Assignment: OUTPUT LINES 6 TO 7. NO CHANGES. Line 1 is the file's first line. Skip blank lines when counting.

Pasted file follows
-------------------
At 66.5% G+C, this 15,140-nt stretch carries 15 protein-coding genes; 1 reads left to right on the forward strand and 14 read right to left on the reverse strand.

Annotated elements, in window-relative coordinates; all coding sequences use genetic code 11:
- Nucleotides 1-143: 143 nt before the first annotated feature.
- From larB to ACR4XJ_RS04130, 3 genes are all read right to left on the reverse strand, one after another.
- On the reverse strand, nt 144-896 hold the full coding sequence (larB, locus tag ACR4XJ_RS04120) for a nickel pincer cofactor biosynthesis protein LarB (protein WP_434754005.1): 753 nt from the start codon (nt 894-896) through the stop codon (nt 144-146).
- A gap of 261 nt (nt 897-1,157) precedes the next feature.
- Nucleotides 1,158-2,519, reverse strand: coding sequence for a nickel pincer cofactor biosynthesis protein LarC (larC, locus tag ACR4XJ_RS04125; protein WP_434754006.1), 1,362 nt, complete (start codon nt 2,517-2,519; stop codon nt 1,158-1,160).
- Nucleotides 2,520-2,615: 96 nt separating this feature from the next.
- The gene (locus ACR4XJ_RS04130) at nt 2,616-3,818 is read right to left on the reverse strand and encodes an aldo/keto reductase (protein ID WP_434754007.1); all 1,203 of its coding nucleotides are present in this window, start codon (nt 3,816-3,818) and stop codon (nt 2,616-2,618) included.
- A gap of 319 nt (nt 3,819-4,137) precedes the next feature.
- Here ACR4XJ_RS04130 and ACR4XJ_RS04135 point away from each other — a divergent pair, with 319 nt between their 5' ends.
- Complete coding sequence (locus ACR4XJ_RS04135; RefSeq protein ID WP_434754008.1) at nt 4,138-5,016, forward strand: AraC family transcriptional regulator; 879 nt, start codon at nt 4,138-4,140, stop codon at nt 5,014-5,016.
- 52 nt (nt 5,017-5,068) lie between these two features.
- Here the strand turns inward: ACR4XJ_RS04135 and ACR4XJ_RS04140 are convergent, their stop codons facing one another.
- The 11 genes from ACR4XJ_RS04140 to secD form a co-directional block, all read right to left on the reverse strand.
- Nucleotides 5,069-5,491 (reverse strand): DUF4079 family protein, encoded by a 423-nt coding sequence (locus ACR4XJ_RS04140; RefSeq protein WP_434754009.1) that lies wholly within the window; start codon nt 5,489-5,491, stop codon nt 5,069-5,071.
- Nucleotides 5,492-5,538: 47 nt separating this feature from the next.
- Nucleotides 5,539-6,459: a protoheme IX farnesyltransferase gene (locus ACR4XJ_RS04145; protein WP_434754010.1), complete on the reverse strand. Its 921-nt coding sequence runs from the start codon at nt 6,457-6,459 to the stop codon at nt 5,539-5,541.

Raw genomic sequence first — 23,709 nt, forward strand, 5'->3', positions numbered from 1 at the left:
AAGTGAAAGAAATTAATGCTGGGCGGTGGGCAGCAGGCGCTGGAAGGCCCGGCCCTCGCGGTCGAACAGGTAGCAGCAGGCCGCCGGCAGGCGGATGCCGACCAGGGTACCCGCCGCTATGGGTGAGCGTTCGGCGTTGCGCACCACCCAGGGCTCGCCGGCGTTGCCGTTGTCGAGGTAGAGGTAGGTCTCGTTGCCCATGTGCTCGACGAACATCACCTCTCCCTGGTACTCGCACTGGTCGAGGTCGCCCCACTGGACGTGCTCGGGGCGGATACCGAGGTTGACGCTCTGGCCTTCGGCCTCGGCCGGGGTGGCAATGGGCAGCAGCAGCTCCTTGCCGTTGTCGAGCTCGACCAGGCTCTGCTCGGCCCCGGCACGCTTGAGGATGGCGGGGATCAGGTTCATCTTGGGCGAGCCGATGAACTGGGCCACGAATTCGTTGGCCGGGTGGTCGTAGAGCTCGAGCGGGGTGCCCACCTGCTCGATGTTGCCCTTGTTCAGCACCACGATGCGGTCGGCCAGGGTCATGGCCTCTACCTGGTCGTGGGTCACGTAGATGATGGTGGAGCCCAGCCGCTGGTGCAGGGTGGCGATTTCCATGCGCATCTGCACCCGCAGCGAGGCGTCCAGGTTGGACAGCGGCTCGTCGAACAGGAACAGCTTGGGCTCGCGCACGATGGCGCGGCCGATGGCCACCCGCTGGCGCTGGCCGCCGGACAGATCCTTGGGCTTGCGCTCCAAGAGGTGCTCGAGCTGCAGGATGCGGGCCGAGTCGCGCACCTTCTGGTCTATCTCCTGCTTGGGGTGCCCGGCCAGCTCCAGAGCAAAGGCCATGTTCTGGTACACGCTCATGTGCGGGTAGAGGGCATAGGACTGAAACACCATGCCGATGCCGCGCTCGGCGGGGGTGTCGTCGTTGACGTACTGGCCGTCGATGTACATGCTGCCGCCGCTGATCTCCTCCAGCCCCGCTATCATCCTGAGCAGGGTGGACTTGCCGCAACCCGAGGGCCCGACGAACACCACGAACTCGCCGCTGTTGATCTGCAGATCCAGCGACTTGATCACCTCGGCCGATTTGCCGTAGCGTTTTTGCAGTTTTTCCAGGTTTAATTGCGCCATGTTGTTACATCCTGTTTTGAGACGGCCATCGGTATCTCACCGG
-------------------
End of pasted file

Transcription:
- A gap of 261 nt (nt 897-1,157) precedes the next feature.
- Nucleotides 1,158-2,519, reverse strand: coding sequence for a nickel pincer cofactor biosynthesis protein LarC (larC, locus tag ACR4XJ_RS04125; protein WP_434754006.1), 1,362 nt, complete (start codon nt 2,517-2,519; stop codon nt 1,158-1,160).